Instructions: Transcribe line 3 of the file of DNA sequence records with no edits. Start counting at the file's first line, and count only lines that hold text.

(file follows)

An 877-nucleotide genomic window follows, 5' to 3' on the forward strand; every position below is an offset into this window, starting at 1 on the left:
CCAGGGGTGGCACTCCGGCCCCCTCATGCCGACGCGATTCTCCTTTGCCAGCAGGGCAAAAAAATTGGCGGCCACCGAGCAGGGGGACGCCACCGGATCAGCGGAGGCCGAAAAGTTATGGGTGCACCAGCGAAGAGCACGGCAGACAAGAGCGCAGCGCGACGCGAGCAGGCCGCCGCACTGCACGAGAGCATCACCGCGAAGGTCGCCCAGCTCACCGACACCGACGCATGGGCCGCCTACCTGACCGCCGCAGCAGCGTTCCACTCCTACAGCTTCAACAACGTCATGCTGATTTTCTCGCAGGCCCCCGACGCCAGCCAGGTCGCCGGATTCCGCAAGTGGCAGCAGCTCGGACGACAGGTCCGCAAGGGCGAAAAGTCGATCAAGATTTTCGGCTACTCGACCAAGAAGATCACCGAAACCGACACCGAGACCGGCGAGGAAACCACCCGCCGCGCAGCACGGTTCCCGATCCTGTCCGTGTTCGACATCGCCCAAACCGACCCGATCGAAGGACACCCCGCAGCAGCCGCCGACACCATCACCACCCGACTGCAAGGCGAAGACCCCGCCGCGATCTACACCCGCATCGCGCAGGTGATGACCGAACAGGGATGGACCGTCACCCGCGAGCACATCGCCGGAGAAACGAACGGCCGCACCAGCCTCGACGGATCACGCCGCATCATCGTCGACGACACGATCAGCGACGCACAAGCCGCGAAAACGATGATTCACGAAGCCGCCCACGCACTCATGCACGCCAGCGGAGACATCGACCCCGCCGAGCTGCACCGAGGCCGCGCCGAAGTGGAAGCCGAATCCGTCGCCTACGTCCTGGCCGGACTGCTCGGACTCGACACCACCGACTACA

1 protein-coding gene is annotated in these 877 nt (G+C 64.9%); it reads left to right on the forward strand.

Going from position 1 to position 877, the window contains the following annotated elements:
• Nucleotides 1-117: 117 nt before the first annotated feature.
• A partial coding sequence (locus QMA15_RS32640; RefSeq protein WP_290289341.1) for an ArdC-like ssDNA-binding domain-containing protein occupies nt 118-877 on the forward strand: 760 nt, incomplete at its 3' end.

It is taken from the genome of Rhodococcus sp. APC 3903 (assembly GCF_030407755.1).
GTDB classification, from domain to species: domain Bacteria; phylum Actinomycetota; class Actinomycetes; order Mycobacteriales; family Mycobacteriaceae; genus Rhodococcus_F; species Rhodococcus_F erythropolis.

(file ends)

1 protein-coding gene is annotated in these 877 nt (G+C 64.9%); it reads left to right on the forward strand.